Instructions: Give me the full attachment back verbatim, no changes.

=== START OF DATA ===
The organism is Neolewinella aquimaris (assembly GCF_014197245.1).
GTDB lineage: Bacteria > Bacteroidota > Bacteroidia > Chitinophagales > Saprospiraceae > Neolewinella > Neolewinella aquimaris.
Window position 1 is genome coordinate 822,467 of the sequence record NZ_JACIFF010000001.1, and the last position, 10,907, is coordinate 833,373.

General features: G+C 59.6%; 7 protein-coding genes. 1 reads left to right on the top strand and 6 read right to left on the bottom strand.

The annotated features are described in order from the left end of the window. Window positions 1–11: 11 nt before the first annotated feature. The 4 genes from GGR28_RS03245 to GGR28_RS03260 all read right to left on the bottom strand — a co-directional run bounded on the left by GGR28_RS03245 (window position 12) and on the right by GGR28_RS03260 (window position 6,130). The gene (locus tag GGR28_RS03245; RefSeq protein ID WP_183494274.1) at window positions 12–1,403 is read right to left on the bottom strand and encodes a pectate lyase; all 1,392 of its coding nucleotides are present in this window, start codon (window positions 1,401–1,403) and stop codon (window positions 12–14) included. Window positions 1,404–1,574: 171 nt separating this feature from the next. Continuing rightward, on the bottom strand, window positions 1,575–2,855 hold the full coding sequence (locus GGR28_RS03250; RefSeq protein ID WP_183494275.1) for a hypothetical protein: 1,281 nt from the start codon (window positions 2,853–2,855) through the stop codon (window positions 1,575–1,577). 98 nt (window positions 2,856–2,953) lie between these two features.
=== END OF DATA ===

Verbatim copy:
The organism is Neolewinella aquimaris (assembly GCF_014197245.1).
GTDB lineage: Bacteria > Bacteroidota > Bacteroidia > Chitinophagales > Saprospiraceae > Neolewinella > Neolewinella aquimaris.
Window position 1 is genome coordinate 822,467 of the sequence record NZ_JACIFF010000001.1, and the last position, 10,907, is coordinate 833,373.

General features: G+C 59.6%; 7 protein-coding genes. 1 reads left to right on the top strand and 6 read right to left on the bottom strand.

The annotated features are described in order from the left end of the window. Window positions 1–11: 11 nt before the first annotated feature. The 4 genes from GGR28_RS03245 to GGR28_RS03260 all read right to left on the bottom strand — a co-directional run bounded on the left by GGR28_RS03245 (window position 12) and on the right by GGR28_RS03260 (window position 6,130). The gene (locus tag GGR28_RS03245; RefSeq protein ID WP_183494274.1) at window positions 12–1,403 is read right to left on the bottom strand and encodes a pectate lyase; all 1,392 of its coding nucleotides are present in this window, start codon (window positions 1,401–1,403) and stop codon (window positions 12–14) included. Window positions 1,404–1,574: 171 nt separating this feature from the next. Continuing rightward, on the bottom strand, window positions 1,575–2,855 hold the full coding sequence (locus GGR28_RS03250; RefSeq protein ID WP_183494275.1) for a hypothetical protein: 1,281 nt from the start codon (window positions 2,853–2,855) through the stop codon (window positions 1,575–1,577). 98 nt (window positions 2,856–2,953) lie between these two features.